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hvanderwegen

Blender 2.8 officially released!

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I am also looking in to blender i love some stuff but i miss procedural modeling  clones and mograph in general. Yes you can do som of the stuff in animation nodes but its far more complicated than just draging object in to cloner   and just plaing with effectors and  fields.

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Forgive the "which package should I marry" beginner neuroticism (as I've asked a few other people on this forum already) but coming from Modo+Rhino, I'm at a juncture where I'm trying to decide if I should go steady with either C4D or Blender.

 

It's very easy to say, "Do both!" But I'm a generalist in the fullest sense of the word (at my job I also do a lot of copywriting and marketing strategy work), and don't have time to go deep with everything at once. I'd like to focus on one package, and admittedly feel kind of dumb for buying C4D recently when it looks like Blender might be best for my generalist needs/interests.

 

Rhino covers all my precision CAD modeling needs, but when it comes to either C4D or Blender, I want a package that allows me to do stylized 3D animations and/or 2.5D animations. C4D's powerful toon-shading stuff (and sweet examples seen in the NYT and elsewhere) really got me excited. But as superficial as it sounds, I love the Blender UI and it's Grease Pencil functionality is super cool. Modo was great as an accessible generalist visualization package, but I simply cannot see it keeping pace in the future (what the heck is the future of Modo? No one knows!) So I have to relegate Modo to "legacy tools" so to speak.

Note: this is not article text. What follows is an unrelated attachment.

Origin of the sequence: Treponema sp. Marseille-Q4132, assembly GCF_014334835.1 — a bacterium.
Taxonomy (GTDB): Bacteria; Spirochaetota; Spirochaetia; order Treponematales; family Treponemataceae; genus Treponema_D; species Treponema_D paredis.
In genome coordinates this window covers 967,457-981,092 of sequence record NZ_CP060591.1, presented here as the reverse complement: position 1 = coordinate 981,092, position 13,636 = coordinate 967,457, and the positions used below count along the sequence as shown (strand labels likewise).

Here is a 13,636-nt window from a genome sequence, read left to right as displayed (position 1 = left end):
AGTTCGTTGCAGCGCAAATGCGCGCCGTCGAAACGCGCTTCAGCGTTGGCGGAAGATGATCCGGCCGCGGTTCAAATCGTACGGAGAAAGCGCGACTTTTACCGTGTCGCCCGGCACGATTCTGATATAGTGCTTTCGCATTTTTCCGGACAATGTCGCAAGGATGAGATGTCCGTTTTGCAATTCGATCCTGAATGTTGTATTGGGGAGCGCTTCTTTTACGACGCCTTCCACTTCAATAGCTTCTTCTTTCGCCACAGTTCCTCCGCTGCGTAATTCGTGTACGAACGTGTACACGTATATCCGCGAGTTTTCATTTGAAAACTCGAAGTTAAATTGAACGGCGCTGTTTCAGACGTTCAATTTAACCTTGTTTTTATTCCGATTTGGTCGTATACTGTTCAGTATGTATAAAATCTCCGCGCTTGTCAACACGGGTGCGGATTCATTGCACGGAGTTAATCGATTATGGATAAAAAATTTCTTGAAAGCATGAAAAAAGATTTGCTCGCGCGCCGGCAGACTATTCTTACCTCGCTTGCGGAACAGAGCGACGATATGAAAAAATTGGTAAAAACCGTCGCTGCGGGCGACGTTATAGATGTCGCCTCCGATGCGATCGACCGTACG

I guess my questions are:

  • Will C4D "always" (more or less) be relevant and good for generalists like myself if I were to stick with it, or will Blender invariably become a superior tool?
  • Or should I just go with Blender, since my main need is for simple animation projects that involve stylized (toon) rendering, and potentially 2.5D animation (2D hand-drawn animation in 3D environments)?

Blender 2.80 looks awesome (watching tutorials now)... it's hard for me to say though, what is the better choice.

 

Thanks for your thoughts! If these questions should be in a different thread, let me know and I will delete/repost elsewhere.

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  • I guess it depends on your needs. If you are at all interested in a package that seamlessly integrates 2d animation tools in a 3d environment, then Blender is the only option out there. Nothing else can compare to Grease Pencil.

     

    Cycles and Eevee are hard to beat as far as GPU rendering goes, and the new viewport in 2.8 allows for some pretty neat real-time animation stuff.

     

    And Blender does toon rendering as well with Freestyle. Rendering a 2.5 toon render with Eevee is now possible, reducing rendering times drastically.

    Here is a toon render from Blender:

     

    I3jOD7W.jpg

     

    Now imagine combining this with hand-drawn grease pencil drawings and animations. Something which is impossible in any other 3d package.

    Plus if you are doing animations, the built-in compositor in Blender will come in handy.